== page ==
Apr 27, 2014
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Im close to finishing DPT school and was considering a PhD in order to pursue teaching. Now I have been gaining interested in a DHSc or ScD in physical therapy reason being they seem more suitable for PT’s who are working and want to do a more distance type of program that still has a dissertation component but is more on the clinical side of classwork. Anyone have any experience they are willing to share about these types of degree programs?

 

starrsgirl

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Following this post....I'm considering the same when I graduate especially, as you said, you can do this via distance while working. Interested in anyone's responses.
 

Azimuthal

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I'd stick with a PhD in a related field of interest. The others you mentioned are not the standards for tenure and are highly focused. Research participation is also limited compared to a PhD, dissertation or not.
 
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A few points that are putting me off from a PhD. Note that I have zero experience and this is just what I have gathered from reading online and talking to a few professors, so please correct me if I'm misinformed.

I've been looking at many different PhD programs and the majority wont really allow the time needed to gain experience as DPT. Most are trying to create professional researchers, people most likely to attain a tenured track. The other programs seem to aim to create research professionals as apposed to career researchers, people who are less likely capable of going up tenure track but still allow the possibility of a full time teaching position, with research and publication obligations.


Also another possibility is an EdD Education Doctorate, which one of my professors has who i believe is an associate professor.
 

Sheldon

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I'm about done with my DSc; I chose this route as opposed to pursuing a PhD for a variety of reasons. Feel free to PM me for details or to answer any other questions.
 
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ptisfun2

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It really depends on your professional goals, since these 2 degrees (i.e., PhD vs. DSc) are completely different. So rather than deciding between 2 degree options, I recommend you come up with your professional goals, and then see what educational path helps you meet your goals.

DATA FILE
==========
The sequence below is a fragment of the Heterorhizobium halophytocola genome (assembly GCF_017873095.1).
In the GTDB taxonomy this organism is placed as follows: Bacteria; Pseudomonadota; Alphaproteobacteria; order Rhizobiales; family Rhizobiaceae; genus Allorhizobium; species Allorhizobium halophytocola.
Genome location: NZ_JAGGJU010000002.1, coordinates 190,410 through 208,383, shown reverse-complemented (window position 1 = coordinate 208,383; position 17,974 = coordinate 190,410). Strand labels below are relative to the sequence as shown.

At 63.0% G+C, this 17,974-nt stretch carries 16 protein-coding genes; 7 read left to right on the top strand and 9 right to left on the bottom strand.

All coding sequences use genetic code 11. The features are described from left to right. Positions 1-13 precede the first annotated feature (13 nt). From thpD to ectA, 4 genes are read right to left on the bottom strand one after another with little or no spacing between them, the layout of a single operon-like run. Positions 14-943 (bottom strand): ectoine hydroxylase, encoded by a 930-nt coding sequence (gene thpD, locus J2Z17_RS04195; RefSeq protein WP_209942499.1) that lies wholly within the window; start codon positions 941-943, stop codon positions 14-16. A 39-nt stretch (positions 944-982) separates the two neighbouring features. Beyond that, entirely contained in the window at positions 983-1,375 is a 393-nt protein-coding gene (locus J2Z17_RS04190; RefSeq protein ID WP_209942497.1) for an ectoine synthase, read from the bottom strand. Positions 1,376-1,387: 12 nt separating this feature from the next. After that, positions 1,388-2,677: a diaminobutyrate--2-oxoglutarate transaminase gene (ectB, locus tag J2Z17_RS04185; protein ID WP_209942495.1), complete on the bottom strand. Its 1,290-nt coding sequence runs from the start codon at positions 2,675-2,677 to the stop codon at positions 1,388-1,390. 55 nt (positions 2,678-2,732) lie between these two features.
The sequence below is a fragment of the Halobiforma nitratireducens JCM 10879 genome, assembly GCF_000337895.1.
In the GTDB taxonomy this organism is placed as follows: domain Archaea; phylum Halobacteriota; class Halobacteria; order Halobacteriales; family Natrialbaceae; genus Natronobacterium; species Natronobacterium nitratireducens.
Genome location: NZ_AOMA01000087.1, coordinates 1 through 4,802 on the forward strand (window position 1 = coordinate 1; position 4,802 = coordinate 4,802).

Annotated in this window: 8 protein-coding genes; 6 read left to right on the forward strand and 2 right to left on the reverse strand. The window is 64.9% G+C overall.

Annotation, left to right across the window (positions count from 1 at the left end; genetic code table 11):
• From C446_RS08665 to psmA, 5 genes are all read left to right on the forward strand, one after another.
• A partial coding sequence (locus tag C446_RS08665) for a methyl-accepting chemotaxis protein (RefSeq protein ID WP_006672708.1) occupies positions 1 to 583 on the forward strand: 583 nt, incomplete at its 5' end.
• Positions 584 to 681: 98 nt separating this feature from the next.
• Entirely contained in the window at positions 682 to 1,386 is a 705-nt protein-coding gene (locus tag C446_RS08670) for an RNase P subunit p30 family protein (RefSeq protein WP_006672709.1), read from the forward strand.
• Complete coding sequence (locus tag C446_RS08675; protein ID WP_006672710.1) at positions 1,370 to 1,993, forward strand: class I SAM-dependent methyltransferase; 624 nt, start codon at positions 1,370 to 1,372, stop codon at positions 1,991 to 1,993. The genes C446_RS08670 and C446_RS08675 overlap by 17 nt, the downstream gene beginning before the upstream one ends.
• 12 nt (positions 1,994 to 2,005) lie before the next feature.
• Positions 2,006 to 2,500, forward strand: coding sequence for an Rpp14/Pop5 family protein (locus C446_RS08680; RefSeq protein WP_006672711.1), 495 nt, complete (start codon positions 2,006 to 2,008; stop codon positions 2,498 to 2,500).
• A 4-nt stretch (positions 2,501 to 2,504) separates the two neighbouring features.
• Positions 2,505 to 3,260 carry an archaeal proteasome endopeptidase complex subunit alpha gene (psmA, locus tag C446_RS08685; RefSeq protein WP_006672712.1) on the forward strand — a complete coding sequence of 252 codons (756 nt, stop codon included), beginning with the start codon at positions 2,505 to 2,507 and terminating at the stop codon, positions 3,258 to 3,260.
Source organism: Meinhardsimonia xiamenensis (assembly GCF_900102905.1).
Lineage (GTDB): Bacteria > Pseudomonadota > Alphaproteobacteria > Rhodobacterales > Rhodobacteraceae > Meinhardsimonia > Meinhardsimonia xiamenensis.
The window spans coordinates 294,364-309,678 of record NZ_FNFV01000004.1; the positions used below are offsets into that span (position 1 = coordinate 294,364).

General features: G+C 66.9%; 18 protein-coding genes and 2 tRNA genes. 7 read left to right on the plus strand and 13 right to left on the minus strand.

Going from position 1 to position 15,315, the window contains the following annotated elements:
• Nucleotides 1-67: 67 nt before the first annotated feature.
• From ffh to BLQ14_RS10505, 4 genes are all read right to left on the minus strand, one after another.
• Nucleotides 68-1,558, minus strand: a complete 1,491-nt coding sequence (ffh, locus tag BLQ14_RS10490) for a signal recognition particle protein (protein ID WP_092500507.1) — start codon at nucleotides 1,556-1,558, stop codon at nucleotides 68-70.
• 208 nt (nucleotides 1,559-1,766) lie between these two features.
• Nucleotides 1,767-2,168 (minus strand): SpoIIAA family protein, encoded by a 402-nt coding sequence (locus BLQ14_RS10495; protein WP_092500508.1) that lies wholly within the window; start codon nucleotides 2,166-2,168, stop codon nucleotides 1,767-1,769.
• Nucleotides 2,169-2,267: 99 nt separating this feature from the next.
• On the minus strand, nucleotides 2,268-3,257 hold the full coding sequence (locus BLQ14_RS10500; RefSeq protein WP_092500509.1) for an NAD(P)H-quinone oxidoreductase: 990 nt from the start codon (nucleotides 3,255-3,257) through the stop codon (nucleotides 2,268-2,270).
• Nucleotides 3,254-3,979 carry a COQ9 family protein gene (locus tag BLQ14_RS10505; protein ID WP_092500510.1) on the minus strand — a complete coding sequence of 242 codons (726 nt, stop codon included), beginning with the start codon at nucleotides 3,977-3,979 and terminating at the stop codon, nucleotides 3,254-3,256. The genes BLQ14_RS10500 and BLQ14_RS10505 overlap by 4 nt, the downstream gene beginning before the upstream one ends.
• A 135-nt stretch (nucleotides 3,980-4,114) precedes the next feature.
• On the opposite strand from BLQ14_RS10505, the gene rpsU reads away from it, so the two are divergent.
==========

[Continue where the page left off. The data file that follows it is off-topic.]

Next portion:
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engmedpt

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We really need both.

We need outcomes research oriented PhDs as well as basic science PhDs looking into neuroscience, neuroplasticity, cardiopulm, respiratory issues etc. I believe DSc. is teaching oriented without pure research like you were saying? Would that be for something geared more towards continuing ed. for the practice?
 
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ptisfun2

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We really need both.

We need outcomes research oriented PhDs as well as basic science PhDs looking into neuroscience, neuroplasticity, cardiopulm, respiratory issues etc. I believe DSc. is teaching oriented without pure research like you were saying? Would that be for something geared more towards continuing ed. for the practice?

Was this directed towards me?
I do not know much about non PhD doctoral programs. I know that EdD or DSc are not eligible degrees for tenure track at my school (so probably a bunch of other schools as well). We require a 'terminal academic degree' for tenure-track, so PhD. Tenure track requires independent research, in addition to teaching. Clinical track requires participation in research (also a CAPTE requirement), but not independent research.
I had a student who could not move due to personal reasons. He was interested in research and so looked at online PhDs as well as a DSc. He ultimately decided that these degrees would not meet his professional goals as a clinician-scientist, working on clinical research (we have a team of about 5 or 6 PTs and faculty working on a team). My job was to prompt questions to see if it would meet his professional goals, and not give my opinion or make the decision for him....
For teaching, look at any faculty group for any PT program. There are lots teaching with a DPT and no advanced degree. I think that is acceptable for some faculty positions (not Department Chair though).
 
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